Differentiation of Complex Vapor Mixtures Using Versatile DNA–Carbon Nanotube Chemical Sensor Arrays
journal contributionposted on 19.02.2016 by Nicholas J. Kybert, Mitchell B. Lerner, Jeremy S. Yodh, George Preti, A. T. Charlie Johnson
Any type of content formally published in an academic journal, usually following a peer-review process.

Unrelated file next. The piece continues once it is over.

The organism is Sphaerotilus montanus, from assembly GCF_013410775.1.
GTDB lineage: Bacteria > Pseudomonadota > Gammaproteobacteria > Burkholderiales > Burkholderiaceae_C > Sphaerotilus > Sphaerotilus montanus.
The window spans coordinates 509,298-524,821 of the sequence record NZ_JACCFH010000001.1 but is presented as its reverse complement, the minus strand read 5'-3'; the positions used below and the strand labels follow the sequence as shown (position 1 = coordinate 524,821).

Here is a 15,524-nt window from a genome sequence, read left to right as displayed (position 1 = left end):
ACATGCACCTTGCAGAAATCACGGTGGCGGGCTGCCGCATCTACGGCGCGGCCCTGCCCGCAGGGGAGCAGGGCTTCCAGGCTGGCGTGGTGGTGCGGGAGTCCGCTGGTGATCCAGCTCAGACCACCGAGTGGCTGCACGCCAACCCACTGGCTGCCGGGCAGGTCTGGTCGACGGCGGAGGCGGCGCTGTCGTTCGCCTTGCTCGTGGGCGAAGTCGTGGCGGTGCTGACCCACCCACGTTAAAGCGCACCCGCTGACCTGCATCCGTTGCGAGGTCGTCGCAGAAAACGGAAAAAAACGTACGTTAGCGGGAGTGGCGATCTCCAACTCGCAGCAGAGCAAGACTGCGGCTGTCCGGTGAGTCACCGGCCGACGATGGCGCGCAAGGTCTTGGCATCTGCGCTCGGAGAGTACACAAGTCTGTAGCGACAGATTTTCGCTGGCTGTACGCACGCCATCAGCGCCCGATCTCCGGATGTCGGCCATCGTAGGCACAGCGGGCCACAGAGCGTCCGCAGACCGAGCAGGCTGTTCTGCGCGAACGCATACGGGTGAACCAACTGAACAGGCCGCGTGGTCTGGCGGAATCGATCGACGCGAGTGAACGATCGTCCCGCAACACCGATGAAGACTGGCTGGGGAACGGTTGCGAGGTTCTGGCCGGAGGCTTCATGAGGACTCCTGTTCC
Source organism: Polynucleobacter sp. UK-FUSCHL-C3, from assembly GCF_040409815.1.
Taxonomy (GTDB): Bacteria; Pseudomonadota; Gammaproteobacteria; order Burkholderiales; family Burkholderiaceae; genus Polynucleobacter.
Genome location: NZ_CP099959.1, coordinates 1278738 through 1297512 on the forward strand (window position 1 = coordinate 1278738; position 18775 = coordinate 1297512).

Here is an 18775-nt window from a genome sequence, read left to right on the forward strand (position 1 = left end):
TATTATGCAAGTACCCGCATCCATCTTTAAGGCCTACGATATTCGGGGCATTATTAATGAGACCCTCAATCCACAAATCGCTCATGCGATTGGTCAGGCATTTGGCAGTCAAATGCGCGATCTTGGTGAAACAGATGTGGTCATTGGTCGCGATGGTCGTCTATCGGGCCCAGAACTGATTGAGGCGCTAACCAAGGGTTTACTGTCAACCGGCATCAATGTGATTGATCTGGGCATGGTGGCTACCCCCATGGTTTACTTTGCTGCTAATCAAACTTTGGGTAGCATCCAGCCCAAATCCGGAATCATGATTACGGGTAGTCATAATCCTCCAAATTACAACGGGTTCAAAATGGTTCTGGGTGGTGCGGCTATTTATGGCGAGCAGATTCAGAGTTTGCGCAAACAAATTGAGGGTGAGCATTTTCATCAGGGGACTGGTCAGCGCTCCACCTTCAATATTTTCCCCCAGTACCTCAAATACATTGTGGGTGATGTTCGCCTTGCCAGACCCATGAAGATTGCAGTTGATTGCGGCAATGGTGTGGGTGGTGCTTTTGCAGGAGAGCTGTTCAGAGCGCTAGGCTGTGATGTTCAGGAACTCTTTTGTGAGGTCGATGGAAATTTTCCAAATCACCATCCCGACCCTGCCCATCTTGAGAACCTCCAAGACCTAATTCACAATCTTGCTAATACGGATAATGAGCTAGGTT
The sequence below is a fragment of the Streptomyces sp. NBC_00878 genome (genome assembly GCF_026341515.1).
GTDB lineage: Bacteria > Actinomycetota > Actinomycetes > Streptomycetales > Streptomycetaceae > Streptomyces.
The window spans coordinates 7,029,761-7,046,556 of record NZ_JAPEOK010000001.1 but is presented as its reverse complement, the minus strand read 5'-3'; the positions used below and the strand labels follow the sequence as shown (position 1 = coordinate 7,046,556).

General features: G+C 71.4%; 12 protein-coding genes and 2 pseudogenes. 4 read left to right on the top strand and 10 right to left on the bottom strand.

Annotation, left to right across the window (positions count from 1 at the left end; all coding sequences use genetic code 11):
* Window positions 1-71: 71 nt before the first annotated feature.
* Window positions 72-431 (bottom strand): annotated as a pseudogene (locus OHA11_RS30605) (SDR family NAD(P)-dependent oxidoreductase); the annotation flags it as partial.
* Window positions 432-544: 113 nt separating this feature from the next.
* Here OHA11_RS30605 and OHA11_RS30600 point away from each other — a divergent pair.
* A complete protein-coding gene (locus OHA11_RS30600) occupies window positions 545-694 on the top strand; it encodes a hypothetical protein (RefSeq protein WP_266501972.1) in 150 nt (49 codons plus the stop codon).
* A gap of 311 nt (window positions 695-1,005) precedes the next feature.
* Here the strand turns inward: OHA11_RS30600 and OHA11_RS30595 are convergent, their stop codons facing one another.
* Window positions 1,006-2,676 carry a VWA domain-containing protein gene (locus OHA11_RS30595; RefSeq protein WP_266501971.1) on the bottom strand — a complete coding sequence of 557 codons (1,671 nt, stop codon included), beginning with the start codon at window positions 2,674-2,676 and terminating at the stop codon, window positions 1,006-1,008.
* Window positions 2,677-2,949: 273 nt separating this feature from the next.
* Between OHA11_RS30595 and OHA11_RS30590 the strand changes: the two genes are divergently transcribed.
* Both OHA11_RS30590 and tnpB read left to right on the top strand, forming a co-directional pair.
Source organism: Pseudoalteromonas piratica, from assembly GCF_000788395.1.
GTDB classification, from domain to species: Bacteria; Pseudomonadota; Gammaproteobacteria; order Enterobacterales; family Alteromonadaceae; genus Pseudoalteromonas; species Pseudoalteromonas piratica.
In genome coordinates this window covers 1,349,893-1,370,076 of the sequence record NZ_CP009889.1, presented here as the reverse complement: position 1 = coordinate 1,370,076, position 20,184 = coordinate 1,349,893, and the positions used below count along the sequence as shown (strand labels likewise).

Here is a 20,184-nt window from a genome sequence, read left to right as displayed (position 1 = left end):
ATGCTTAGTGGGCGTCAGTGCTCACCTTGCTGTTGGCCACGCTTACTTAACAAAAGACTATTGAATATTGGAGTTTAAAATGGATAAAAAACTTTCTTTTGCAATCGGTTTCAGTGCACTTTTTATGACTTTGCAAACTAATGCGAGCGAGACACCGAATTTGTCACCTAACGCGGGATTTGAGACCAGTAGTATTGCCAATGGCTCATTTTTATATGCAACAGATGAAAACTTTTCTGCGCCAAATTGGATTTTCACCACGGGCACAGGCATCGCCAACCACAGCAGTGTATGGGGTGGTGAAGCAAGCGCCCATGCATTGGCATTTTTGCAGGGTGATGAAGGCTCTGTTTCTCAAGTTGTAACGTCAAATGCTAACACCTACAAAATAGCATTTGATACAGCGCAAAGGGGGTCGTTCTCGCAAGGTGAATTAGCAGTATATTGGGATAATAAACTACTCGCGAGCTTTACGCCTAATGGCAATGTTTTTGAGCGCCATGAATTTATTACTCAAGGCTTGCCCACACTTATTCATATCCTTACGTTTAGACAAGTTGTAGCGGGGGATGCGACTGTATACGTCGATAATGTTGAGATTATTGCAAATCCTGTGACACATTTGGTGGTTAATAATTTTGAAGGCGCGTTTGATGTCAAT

Vapor sensors based on functionalized carbon nanotubes (NTs) have shown great promise, with high sensitivity conferred by the reduced dimensionality and exceptional electronic properties of the NT. Critical challenges in the development of NT-based sensor arrays for chemical detection include the demonstration of reproducible fabrication methods and functionalization schemes that provide high chemical diversity to the resulting sensors. Here, we outline a scalable approach to fabricating arrays of vapor sensors consisting of NT field effect transistors functionalized with single-stranded DNA (DNA-NT). DNA-NT sensors were highly reproducible, with responses that could be described through equilibrium thermodynamics. Target analytes were detected even in large backgrounds of volatile interferents. DNA-NT sensors were able to discriminate between highly similar molecules, including structural isomers and enantiomers. The sensors were also able to detect subtle variations in complex vapors, including mixtures of structural isomers and mixtures of many volatile organic compounds characteristic of humans.